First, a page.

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• CommentRowNumber1.
• CommentAuthorTobyBartels
• CommentTimeMay 24th 2010

I created Cantor space to record its definition as a locale, but goodness knows there is no end to what might be written about it.

• CommentRowNumber2.
• CommentAuthorUrs
• CommentTimeMay 24th 2010

I cross-linked Cantor space from (newly created) Examples-sections at topological space and locale and topology - contents

Eventually hopefully this sidebar for topology is expanded to something that reflects the scope of the relevant nLab articles

• CommentRowNumber3.
• CommentAuthorTodd_Trimble
• CommentTimeMar 21st 2015

I added a bit more to Cantor space, including the abstract characterization up to homeomorphism (which was oddly missing, since what was there seemed to be leading right up to that point). While I was at it, I created perfect space (with perfect set redirected to it).

• CommentRowNumber4.
• CommentAuthorUrs
• CommentTimeMay 8th 2017

I gave Cantor space more of an Idea-section. Then I expanded the discussion at As a subspace of the real line with full detail. The same discussion I also copied over to Tychonoff product in this example.

• CommentRowNumber5.
• CommentAuthorTodd_Trimble
• CommentTimeMay 8th 2017

I’m interested in the last sentence of the Idea section. In what way is Cantor space used to construct the Peano curve?

• CommentRowNumber6.
• CommentAuthorDavid_Corfield
• CommentTimeMay 8th 2017

Worth adding the coalgebraic description? What is it, the terminal coalgebra for the endofunctor on $Top$, $X \mapsto X + X$?

• CommentRowNumber7.
• CommentAuthorUrs
• CommentTimeMay 8th 2017
• (edited May 8th 2017)

Todd, sorry, I should have been more explicit. Maybe I should write “may be used to neatly organize the construction” rather than “may be used to construct”: I am thinking of picking a continuous surjection $Cantor \overset{t}{\to} Cantor \times Cantor$ (e.g. unshuffle), then observing that there is easily a continuous surjection $s \colon Cantor \to [0,1]$ and, with a tad more work, that every continuous function from $Cantor$ to a linear space may be extended along the defining embedding $Cantor \hookrightarrow [0,1]$ (by linear interpolation). Then applying this extension to the surjection $Cantor \to Cantor \overset{t}{\times} Cantor \overset{(s,s)}{\to} [0,1] \times [0,1]$ gives the desired continuous surjection.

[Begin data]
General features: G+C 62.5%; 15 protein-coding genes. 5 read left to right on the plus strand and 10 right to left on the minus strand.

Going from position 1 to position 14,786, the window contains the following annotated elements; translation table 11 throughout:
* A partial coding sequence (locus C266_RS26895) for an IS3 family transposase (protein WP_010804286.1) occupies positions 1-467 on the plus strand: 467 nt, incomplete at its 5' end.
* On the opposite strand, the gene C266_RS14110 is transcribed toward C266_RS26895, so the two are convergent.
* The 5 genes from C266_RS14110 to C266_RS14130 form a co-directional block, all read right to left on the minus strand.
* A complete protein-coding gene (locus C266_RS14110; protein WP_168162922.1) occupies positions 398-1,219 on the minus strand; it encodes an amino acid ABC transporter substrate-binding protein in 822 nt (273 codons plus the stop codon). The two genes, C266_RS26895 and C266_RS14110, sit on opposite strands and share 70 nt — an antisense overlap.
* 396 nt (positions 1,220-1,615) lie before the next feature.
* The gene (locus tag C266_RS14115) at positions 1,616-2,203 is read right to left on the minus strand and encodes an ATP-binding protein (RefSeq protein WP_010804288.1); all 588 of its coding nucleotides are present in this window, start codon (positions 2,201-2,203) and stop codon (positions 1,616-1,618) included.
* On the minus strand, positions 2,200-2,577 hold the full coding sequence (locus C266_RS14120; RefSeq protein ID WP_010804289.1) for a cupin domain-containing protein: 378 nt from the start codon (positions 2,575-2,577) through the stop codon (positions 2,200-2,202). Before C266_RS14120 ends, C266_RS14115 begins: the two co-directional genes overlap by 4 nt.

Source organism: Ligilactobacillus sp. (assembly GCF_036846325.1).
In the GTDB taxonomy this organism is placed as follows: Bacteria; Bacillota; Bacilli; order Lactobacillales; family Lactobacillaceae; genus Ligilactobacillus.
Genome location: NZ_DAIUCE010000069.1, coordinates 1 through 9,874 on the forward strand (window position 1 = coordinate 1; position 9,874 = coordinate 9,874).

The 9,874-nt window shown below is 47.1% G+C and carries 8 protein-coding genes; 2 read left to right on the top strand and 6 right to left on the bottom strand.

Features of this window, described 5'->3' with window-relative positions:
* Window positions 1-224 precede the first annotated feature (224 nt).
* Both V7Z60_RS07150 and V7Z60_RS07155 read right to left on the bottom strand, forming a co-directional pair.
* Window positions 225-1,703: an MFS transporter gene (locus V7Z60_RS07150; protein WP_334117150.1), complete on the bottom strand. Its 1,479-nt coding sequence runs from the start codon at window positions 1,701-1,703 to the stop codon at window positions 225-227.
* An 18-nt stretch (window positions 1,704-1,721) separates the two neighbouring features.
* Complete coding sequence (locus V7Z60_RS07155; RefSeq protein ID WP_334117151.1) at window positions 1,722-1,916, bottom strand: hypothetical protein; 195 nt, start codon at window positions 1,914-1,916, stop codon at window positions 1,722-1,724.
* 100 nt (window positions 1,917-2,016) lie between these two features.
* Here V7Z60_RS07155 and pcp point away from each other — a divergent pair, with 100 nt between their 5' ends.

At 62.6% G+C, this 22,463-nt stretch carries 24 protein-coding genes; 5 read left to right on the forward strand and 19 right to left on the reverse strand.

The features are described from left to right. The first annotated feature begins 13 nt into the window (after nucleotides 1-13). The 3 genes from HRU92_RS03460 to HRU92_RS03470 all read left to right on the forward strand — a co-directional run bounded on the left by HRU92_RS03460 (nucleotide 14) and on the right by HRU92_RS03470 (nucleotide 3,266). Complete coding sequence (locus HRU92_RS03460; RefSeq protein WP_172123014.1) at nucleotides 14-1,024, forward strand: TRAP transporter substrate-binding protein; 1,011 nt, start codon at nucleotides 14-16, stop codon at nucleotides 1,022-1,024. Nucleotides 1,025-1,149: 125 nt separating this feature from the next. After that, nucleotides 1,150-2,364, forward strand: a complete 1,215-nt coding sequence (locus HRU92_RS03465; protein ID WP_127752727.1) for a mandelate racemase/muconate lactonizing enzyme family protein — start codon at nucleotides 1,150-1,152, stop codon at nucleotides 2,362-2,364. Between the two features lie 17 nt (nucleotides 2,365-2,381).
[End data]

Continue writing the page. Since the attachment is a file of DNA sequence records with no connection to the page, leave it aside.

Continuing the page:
• CommentRowNumber8.
• CommentAuthorTodd_Trimble
• CommentTimeMay 8th 2017

Well, I’ll be. That’s rather nice, Urs. Never saw that before (and see nothing wrong with it).

David: that’s right.

• CommentRowNumber9.
• CommentAuthorDavid_Corfield
• CommentTimeMay 8th 2017

Ok, I’ll put it in.

• CommentRowNumber10.
• CommentAuthorTodd_Trimble
• CommentTimeMay 9th 2017

Being much taken with the simplicity of this Peano curve as sketched by Urs #7, I looked around and saw this is called the Lebesgue space-filling curve, which has another nice properties such as being differentiable almost everywhere. It’s obviously similar in flavor to the Cantor-Lebesgue function.

Anyway, I went ahead and bashed out the construction at Peano curve, with a proof of continuity. It was just a quick and dirty job, which I may see about cleaning up later. Not many cross-links were inserted. (It’s now bedtime for me.)

• CommentRowNumber11.
• CommentAuthorUrs
• CommentTimeMay 9th 2017

Thanks, Todd! That’s very nice. I didn’t know that Lebesgue’s name is associated with this.

• CommentRowNumber12.
• CommentAuthorTodd_Trimble
• CommentTimeMay 9th 2017

I did some more jiggering with Peano curve, which then led me to add to Cantor space a proof of the Hausdorff-Alexandroff theorem, which says that every compact metric space is a continuous image of Cantor space.